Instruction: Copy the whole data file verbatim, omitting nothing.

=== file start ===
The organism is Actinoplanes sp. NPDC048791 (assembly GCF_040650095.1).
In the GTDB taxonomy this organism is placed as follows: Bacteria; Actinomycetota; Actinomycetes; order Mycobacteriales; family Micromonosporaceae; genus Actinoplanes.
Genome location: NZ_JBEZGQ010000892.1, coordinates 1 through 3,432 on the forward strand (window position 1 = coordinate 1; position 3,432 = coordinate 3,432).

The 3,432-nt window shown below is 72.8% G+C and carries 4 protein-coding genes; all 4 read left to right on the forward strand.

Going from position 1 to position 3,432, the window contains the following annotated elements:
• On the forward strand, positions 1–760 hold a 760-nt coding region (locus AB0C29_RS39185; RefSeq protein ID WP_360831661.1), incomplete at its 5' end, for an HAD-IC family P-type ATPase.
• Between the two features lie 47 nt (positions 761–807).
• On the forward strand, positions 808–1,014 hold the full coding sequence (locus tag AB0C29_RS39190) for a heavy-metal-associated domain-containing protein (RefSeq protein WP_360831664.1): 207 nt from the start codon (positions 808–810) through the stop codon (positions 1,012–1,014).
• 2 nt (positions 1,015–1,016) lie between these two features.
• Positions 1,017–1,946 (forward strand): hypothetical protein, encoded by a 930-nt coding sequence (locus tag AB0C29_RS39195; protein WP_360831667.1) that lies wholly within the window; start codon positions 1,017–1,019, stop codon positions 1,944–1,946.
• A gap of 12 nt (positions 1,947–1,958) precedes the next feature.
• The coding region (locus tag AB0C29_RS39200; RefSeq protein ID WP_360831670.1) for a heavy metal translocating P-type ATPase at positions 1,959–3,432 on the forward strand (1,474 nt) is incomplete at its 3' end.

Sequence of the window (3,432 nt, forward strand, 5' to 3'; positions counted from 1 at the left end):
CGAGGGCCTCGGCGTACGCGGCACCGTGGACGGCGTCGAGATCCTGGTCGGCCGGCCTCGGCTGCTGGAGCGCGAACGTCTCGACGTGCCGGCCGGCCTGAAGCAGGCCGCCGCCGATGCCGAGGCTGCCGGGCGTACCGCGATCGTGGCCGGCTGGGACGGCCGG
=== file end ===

The organism is Actinoplanes sp. NPDC048791 (assembly GCF_040650095.1).
In the GTDB taxonomy this organism is placed as follows: Bacteria; Actinomycetota; Actinomycetes; order Mycobacteriales; family Micromonosporaceae; genus Actinoplanes.
Genome location: NZ_JBEZGQ010000892.1, coordinates 1 through 3,432 on the forward strand (window position 1 = coordinate 1; position 3,432 = coordinate 3,432).

The 3,432-nt window shown below is 72.8% G+C and carries 4 protein-coding genes; all 4 read left to right on the forward strand.

Going from position 1 to position 3,432, the window contains the following annotated elements:
• On the forward strand, positions 1–760 hold a 760-nt coding region (locus AB0C29_RS39185; RefSeq protein ID WP_360831661.1), incomplete at its 5' end, for an HAD-IC family P-type ATPase.
• Between the two features lie 47 nt (positions 761–807).
• On the forward strand, positions 808–1,014 hold the full coding sequence (locus tag AB0C29_RS39190) for a heavy-metal-associated domain-containing protein (RefSeq protein WP_360831664.1): 207 nt from the start codon (positions 808–810) through the stop codon (positions 1,012–1,014).
• 2 nt (positions 1,015–1,016) lie between these two features.
• Positions 1,017–1,946 (forward strand): hypothetical protein, encoded by a 930-nt coding sequence (locus tag AB0C29_RS39195; protein WP_360831667.1) that lies wholly within the window; start codon positions 1,017–1,019, stop codon positions 1,944–1,946.
• A gap of 12 nt (positions 1,947–1,958) precedes the next feature.
• The coding region (locus tag AB0C29_RS39200; RefSeq protein ID WP_360831670.1) for a heavy metal translocating P-type ATPase at positions 1,959–3,432 on the forward strand (1,474 nt) is incomplete at its 3' end.

Sequence of the window (3,432 nt, forward strand, 5' to 3'; positions counted from 1 at the left end):
CGAGGGCCTCGGCGTACGCGGCACCGTGGACGGCGTCGAGATCCTGGTCGGCCGGCCTCGGCTGCTGGAGCGCGAACGTCTCGACGTGCCGGCCGGCCTGAAGCAGGCCGCCGCCGATGCCGAGGCTGCCGGGCGTACCGCGATCGTGGCCGGCTGGGACGGCCGG